This is an honest and heart-warming account of Gordon’s life, from grinding poverty to prosperity.

210 x 148 mm, 161 pages, colour, softcover
Cost: $25

Up at Daybreak

by Maria de Jong with David Wilton

For 100 years the Wilton family have farmed on Wilton Road, near Morrinsville. This book follows the life of David Wilton, who was born on the farm in a small cottage, without running water or electricity. At age 16, David started working on the dairy farm full-time and breaking in his own land. Generations of Wiltons have worked hard to transform the swampy land, covered with manuka, and divided by gullies, into the lush, prime Waikato dairy land that it is today.

A wealth of farming detail documents 100 years of farming and the changes that have occurred. David relates stories of draught horses ploughing the land and carting milk cans to the dairy factory; at milking time, men would squat down around 200 times – great fitness work for rugby players!

This book will appeal to readers interested in a rural lifestyle. Strong threads of caring for others, caring for animals, and a love of the land, run through the story.
Te toto o te tangata, he kai; te oranga o te tangata, he whenua.
Food supplies the blood of man; his welfare depends on the land.

260 x 200 mm, 168 pages, colour, softcover
ISBN 978-0-473-29576-9
Cost: $35  
Click here to view pdf file  Click here to view an excerpt from the book.

I Remember Levuka

by Maria de Jong

Levuka in Fiji is the magical setting of Eileen’s childhood. There she played in a park ringed by coconut palms and swam in the refreshing mountain waters of the Falls. Her family loved to make music and play hockey.

Ambition spurs Eileen and her husband Ernie to leave the Islands and immigrate to New Zealand, where Eileen struggles to adjust to rainy winters and working seven days a week.

After raising a family, the couple retire to the Gold Coast of Australia. Aged 89 Eileen returns to her home town to find it much changed. Her recollections of growing up there are interspersed with the history of the picturesque old capital of Fiji and stories from her large family and the places where they have lived.

210 x 148 mm, 114 pages, colour, softcover
Click here to view pdf file  Click here to view an excerpt from the book.

An Ambitious Young Man

by Tony Farrow

This honest memoir tells the story of young Farrow who left his unhappy home to sing as a chorister in Lichfield Cathedral on a musical scholarship. Under the patronage of ‘Mr Dean’, he progressed to Ellesmere College where he learnt to speak with a plummy accent and ‘behave like a gentleman’. At Ellesmere there was no heating, or hot water, and ice was broken on the mere for the annual mid-winter swim. The austerity of boarding school prepared Farrow for the tough regime of officer training at the Royal Military Academy Sandhurst. This memoir records the experiences that shaped an ambitious young man who went on to succeed in the business world and found his own company. Through events in his own life, Tony developed empathy for fellow senior executives who suddenly found themselves jobless. He pioneered a service to help with their recovery. At the heart of his story is the love of his life, Heather.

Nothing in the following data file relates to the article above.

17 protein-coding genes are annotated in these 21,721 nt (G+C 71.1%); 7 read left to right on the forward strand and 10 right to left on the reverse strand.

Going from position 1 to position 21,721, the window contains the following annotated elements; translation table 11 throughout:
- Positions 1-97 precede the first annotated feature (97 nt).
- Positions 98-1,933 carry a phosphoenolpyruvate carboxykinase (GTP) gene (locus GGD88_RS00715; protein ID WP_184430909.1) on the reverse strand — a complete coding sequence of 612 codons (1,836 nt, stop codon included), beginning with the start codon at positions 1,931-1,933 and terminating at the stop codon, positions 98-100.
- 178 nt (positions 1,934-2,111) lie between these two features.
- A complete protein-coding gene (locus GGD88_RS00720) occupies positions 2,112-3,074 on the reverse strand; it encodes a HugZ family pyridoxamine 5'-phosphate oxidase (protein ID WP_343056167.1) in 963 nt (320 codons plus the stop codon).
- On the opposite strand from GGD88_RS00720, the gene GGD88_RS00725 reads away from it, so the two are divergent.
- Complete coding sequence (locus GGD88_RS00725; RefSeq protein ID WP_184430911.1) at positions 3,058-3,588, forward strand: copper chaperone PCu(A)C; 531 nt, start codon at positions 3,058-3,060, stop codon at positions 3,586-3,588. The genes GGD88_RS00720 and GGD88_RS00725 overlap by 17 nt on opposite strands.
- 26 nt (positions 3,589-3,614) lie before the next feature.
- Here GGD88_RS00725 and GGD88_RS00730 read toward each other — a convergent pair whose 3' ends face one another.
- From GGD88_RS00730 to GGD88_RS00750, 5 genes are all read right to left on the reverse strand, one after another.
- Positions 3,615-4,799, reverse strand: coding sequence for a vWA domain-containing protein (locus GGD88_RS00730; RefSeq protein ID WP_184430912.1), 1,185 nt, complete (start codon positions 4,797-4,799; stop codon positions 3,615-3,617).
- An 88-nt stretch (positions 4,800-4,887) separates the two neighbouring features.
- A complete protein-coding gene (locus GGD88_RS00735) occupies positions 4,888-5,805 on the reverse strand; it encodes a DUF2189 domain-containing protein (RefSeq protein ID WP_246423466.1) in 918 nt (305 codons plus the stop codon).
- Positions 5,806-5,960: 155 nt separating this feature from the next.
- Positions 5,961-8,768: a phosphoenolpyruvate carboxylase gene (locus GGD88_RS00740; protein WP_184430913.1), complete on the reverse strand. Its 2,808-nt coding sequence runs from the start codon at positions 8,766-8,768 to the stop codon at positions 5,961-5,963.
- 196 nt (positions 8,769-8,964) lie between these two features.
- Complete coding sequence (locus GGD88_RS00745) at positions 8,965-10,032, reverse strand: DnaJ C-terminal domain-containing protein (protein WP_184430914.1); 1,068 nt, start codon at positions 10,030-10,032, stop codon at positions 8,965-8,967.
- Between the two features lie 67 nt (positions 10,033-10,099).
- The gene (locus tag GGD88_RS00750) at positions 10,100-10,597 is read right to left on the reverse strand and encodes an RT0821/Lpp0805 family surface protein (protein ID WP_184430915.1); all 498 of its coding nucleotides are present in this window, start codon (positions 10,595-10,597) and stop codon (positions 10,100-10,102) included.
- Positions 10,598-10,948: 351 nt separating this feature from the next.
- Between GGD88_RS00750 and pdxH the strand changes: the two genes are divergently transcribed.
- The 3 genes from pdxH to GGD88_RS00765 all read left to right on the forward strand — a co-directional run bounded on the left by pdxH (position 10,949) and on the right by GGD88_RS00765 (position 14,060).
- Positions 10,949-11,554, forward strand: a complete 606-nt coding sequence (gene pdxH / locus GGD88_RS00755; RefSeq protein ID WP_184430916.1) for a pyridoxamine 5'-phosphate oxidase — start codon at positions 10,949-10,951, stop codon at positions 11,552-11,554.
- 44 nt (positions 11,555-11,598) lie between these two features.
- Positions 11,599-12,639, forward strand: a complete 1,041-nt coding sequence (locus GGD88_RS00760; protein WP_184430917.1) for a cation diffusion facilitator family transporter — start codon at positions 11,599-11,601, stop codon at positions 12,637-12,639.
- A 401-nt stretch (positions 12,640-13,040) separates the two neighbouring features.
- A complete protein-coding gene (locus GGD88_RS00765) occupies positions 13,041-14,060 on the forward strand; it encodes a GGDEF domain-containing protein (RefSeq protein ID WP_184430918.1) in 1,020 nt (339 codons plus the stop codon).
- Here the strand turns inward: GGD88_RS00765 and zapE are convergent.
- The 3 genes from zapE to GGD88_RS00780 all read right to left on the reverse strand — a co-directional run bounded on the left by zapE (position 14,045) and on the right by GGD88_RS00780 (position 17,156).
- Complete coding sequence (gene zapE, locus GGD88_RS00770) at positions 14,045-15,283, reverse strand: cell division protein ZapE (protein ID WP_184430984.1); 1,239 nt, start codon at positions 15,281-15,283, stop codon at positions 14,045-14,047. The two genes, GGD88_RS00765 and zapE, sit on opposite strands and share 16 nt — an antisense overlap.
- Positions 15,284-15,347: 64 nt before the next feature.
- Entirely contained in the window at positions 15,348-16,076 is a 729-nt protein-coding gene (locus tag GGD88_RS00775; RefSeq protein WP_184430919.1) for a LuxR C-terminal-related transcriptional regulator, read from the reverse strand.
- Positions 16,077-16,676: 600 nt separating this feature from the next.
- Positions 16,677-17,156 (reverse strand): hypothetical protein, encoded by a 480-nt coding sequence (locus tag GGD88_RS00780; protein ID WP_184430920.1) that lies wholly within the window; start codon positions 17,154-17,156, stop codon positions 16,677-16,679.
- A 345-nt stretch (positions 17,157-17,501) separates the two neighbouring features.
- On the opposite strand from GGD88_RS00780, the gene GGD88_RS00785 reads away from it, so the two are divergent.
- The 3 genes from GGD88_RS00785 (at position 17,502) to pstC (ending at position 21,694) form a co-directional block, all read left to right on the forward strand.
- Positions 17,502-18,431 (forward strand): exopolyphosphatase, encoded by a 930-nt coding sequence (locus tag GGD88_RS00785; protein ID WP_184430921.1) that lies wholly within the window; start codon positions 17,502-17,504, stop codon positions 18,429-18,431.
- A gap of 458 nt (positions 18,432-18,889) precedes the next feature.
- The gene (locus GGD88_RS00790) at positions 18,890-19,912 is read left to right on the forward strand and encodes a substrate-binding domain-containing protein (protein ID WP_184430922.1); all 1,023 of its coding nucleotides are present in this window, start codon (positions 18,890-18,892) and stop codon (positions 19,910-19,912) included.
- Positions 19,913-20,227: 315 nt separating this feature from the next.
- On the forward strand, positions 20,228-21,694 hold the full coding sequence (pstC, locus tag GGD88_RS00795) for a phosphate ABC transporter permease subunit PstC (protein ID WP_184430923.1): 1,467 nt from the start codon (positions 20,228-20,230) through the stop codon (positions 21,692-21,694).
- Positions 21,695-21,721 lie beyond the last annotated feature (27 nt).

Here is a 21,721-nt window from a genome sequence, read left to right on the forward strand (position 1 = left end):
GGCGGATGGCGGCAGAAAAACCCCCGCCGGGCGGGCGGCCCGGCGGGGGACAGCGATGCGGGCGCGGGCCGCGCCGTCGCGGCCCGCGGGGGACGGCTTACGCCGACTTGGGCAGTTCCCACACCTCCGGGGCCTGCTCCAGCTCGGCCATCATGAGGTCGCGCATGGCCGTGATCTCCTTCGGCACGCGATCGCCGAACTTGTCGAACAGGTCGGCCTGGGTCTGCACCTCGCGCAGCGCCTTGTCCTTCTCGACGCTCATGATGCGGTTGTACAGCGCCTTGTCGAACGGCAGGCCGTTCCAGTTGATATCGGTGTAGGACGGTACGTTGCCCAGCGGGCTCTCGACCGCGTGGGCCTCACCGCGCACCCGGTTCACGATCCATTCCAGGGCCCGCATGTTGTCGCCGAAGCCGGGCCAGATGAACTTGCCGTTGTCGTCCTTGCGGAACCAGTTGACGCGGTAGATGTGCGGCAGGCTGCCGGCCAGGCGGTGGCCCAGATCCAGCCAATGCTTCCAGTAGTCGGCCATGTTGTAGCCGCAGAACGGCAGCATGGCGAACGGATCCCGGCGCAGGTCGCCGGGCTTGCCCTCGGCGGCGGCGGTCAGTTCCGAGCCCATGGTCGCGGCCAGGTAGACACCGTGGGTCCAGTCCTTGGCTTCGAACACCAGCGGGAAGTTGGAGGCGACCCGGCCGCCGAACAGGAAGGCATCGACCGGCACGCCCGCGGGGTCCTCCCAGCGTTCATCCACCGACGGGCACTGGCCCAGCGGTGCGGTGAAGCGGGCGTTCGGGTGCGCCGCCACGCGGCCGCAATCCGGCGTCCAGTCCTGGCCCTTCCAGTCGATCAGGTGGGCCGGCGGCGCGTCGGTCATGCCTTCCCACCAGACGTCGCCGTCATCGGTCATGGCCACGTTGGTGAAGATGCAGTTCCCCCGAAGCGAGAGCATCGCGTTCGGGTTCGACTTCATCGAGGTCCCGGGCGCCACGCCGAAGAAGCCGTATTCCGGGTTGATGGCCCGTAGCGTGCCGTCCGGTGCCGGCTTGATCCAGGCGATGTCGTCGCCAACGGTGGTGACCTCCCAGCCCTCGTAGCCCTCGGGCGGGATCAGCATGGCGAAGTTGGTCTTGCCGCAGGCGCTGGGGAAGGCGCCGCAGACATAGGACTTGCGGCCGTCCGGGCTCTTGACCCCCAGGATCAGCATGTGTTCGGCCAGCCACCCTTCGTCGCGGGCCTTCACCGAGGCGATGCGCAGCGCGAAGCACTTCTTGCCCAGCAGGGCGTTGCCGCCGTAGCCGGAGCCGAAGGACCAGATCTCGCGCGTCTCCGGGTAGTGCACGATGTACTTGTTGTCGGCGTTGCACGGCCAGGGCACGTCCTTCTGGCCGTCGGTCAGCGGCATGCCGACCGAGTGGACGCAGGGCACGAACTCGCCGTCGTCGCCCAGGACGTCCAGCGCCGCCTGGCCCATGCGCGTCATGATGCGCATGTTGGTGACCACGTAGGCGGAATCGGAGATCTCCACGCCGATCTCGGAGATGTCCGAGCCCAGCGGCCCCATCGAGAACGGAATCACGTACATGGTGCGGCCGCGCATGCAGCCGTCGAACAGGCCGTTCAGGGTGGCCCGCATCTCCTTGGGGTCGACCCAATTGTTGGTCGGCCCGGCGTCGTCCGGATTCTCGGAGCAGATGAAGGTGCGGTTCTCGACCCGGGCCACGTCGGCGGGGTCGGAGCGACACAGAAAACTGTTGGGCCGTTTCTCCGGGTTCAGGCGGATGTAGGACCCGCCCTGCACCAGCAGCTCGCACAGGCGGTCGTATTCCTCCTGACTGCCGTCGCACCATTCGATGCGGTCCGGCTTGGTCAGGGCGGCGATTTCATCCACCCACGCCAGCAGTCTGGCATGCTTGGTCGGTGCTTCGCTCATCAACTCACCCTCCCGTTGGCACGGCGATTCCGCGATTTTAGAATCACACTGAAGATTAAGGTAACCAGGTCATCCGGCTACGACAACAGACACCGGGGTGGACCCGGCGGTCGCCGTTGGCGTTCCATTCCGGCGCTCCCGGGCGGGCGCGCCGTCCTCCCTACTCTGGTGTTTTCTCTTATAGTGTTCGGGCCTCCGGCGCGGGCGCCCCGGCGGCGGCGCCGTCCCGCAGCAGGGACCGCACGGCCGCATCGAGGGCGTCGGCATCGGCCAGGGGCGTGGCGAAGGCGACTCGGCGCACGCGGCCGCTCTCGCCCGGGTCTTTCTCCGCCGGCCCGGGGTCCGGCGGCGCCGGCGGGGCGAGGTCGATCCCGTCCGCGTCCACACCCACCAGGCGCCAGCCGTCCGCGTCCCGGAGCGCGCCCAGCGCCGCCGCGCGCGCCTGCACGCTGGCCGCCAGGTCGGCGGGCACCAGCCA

210 x 148 mm, 271 pages, colour, softcover
Cost: $30

Two Remarkable Women, Frances Fitzgerald Fawkner and Sara ‘Sally’ Rainforth

by Maria de Jong and Rosalind David

Melbourne in the 1890s – women can’t vote and unmarried mothers are social outcasts. Frances, a young journalist, believes in equal rights for women and their right to have children outside of wedlock. In 1905, pregnant and alone, she boards a steamship for London. Closely intertwined with the lives of Frances and her daughter Sally are the lives of Frances’ best friend Ethel and her husband, author Charles Chomley.

In London Charles Chomley is editor/proprietor of the British Australasian newspaper where Frances is a senior journalist. Frances and her children are frequent visitors at the Chomley’s grand residence – No. 5 – a hub for Australian writers, artists and politicians. As an adult in rural Wales, Frances’ daughter Sally must learn to reconcile the past, her origins, and the loss of loved ones. Gardening becomes her passion.

This intriguing double biography shows how women’s lives are shaped by society’s expectations and how social norms have changed. The book follows the lives of two strong women – Frances Fitzgerald Fawkner and Sara ‘Sally’ Rainforth.

260 x 200 mm, 177 pages, colour, softcover
ISBN 978-0-473-25706-4

Cost: $42
Click here to view pdf file Click here to view an excerpt from the book.

The Inheritance Thief

by Adrienne Nairn with Maria de Jong

What happens when there is someone in your family who can’t be trusted? What happens when that person is your brother, a former SAS soldier? Cathy, observing this scenario, fears for the victim, yet the odds are stacked against her as her brother moves to ostracise her from the family after a secret is revealed. How can Cathy combat his tactics – learnt during his time with the SAS?

Based on a true story, this account shows the hurt and sorrow caused by an inheritance dispute and yet it is an uplifting read as we follow Cathy’s struggle for justice. Spanning two decades, this family feud is set in England, the Middle East and New Zealand.

The Inheritance Thief is a compelling story highlighting the growing issue of financial elder abuse and one woman’s will to fight.

202 x 125 mm, 219 pages, colour, softcover
ISBN 978-178823-811-3
Cost: $25